What have you done on your CrossFire Pro Today?


Shouldn’t that say “Swift”, in honor of the biggest star in football… :roll_eyes:

lol, I would never for that degenerate disgrace of a woman.


Okay, so I found the dino skele seller on etsy, bought the template, and printed out a set of the parts for the 37" 11ga version, however my slot size wound up being .100 - .110 on .120 thick steel.

How do I adjust my kerf width to compensate for this? It’s currently set at 0.060 kerf and nozzle diameter (although I’m cutting with 1.1mm nozzles, 0.0433 in).

Do I just need to set my nozzle diameter and that should fix it?

Wow…that is interesting idea since it might possible to gain that small amount. Try center compensation and see how much that removes. Next try right compensation and see.

Here is normal way in design but it’s painful…

1 Like


Hey Don, since the slot size reduction is pretty small, could he just scale the entire ketch down to where the slot was the right width? Not sure how much overall size of the dinosaur he would lose, but might be worth a try.


As I initially mentioned, you need to scale appropriately.

Most of those dino plans are for laser; I know because I talked to the author myself and helped him create a few more files.

I cut my pieces to have slots at .02 of an inch larger than the 10 gauge I used so I ended up with an opening of 0.154" for a perfect fit.


I read it the opposite way. Sounded like design was meant for 12 ga and he used 11ga. He would need to make Dino bigger. Your idea is exactly right if that is correct.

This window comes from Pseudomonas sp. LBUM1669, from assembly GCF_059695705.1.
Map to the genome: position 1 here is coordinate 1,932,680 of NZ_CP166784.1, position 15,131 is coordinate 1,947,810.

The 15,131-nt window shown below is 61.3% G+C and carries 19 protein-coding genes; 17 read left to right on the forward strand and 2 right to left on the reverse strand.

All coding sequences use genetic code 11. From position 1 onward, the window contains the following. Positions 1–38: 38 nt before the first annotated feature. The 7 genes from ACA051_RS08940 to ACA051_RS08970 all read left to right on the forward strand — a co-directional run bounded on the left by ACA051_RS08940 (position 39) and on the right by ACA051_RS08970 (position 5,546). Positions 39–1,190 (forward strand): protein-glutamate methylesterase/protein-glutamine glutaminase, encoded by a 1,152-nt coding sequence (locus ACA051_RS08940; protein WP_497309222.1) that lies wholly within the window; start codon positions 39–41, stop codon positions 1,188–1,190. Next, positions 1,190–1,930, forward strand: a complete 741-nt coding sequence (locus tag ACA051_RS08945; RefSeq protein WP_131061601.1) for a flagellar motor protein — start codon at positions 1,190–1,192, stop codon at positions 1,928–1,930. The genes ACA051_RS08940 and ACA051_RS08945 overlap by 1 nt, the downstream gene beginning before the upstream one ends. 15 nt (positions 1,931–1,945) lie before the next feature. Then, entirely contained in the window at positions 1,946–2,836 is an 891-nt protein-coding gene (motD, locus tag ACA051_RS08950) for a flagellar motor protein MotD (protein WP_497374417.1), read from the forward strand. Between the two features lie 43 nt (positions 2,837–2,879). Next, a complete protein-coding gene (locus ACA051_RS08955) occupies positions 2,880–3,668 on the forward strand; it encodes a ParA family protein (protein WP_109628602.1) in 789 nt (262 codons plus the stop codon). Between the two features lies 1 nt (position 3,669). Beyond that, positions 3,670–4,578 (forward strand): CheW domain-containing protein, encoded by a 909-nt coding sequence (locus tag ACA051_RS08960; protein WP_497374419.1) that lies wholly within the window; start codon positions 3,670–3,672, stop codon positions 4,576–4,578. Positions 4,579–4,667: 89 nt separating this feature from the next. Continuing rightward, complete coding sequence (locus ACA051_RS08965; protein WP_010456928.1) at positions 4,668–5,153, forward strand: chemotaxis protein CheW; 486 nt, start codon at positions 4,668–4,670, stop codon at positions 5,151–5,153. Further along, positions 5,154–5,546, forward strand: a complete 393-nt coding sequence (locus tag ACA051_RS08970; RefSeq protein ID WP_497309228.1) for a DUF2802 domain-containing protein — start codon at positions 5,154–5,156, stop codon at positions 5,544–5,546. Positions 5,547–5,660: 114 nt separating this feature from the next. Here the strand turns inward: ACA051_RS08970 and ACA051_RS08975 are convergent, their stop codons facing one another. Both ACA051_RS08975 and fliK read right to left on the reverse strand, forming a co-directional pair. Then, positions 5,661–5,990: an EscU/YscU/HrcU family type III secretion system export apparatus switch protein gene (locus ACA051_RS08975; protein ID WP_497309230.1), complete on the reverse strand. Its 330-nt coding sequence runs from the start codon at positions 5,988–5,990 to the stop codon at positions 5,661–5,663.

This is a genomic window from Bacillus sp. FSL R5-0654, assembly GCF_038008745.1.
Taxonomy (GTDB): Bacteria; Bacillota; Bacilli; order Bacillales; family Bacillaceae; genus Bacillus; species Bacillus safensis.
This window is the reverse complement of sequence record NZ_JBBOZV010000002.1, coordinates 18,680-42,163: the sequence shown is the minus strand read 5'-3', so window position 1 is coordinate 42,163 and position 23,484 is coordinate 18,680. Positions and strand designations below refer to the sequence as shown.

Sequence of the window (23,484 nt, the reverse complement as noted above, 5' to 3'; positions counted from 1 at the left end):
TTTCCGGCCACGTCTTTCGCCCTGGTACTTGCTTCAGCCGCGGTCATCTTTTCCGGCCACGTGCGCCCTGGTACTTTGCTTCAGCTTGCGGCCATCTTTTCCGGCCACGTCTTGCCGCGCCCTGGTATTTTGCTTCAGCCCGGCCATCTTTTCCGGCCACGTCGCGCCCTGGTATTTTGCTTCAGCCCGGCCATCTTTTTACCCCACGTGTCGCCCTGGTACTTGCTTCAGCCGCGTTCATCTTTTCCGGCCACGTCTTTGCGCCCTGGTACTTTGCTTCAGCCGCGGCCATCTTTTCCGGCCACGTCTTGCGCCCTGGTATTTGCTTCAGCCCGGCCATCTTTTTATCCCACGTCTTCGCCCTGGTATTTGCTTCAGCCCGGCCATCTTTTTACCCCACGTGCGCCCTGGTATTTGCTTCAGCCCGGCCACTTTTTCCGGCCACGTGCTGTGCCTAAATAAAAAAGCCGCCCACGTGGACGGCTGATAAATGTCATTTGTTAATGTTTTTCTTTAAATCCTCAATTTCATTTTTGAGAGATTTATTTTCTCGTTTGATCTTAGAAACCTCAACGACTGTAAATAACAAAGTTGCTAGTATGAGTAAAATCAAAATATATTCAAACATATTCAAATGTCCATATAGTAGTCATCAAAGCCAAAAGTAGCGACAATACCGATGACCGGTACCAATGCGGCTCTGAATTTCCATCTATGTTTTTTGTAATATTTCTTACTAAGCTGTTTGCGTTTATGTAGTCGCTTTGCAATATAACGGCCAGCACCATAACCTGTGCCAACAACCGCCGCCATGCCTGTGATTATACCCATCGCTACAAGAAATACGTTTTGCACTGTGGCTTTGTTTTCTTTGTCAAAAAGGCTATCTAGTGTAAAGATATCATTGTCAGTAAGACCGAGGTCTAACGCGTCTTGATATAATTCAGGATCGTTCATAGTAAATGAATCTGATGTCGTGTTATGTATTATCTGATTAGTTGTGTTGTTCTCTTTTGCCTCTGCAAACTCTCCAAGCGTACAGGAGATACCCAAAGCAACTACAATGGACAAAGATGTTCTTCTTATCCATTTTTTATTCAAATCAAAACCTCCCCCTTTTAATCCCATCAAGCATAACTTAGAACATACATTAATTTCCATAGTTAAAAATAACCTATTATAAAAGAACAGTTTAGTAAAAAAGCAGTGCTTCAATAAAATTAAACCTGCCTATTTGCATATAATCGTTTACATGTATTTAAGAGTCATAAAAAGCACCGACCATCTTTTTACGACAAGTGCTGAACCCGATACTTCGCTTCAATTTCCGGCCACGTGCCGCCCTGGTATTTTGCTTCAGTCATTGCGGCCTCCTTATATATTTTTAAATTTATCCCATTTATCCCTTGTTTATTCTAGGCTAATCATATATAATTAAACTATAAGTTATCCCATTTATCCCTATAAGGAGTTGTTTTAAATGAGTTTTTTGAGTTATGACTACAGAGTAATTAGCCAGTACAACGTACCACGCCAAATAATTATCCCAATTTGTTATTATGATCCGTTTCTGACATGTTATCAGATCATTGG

Looks like a lot of grinding but is salvageable just labor intensive

1 Like

My 10 gauge comes in between 0.130 to 0.134

My slot openings measured below

As mentioned, scale to what you use

1 Like

If you make a coupon that has specific inside and outside measurements for the gauge metal you are cutting, you will find exactly the settings that produce the inside/outside cut you are after.

It will be specific for whatever gauge you are testing the coupon on. In other words, just because it is accurate with 10 gauge, it might be different with 0.25 inch plate. Each metal would need to be tested separately.

Steps to take:

  1. Find out your best cut for amperage and speed.
  2. Now run the coupon. Measure inside and outside dimensions.
  3. Adjust your kerf width (in your tools) as needed until you are within a few hundredths. You won’t be dead on on both so there are compromises.
  4. Now that you have your settings, give yourself a few hundredths for clearance.
  5. In the drawing then make sure the gap fits your specified gap with clearance and you should be golden. If they are all off, resize the whole drawing until you have your number.
1 Like

When I cut my small bird the slots were to tight for 10 g so I put 3 cutting disks on my mini grinder to enlarge all my slots. (THIS IS NOT THE SAFEST AND NOT RECOMMENDED!) You really need to watch the two outside disks they get very thin and could fly apart.

1 Like

LOL! We have all been there. :rofl: And ‘most’ of us survived it. Wouldn’t that be a topic?!

1 Like

I cut a 16 gauge 40" x 30" sign for a friend of a friend today. The backplate is 18 gauge. They want it painted black with white background.

They gave me a jpg of the farm scene to start, but they wanted the Lab dog and people added, I replaced the original tractor, all the detail on the barn was too small, the tree didn’t look right,… I think I redrew 95% of it before I felt confident clicking on “Start” in Firecontrol :sweat: I still gotta cut a backplate for the lower hanging sign.

The owner is going to make a wooden frame and they are going to hang it at the entrance to their driveway.

I’m satisfied with the results.


That is really nice Bret. You have some great details in that tractor.


Us Hoosiers love our tractors! Got two myself. Not quite that big though.

1 Like

That my friend is one sweet looking sign!

1 Like

That is freaking awesome

Love the detailed line work

1 Like

I finally got my pro up and running today. First cut part after a long struggle. Now to start fine tunning everything. Any suggestions would be appreciated.


Fine tune it! Best suggestion yet!


Very nice Detail!

1 Like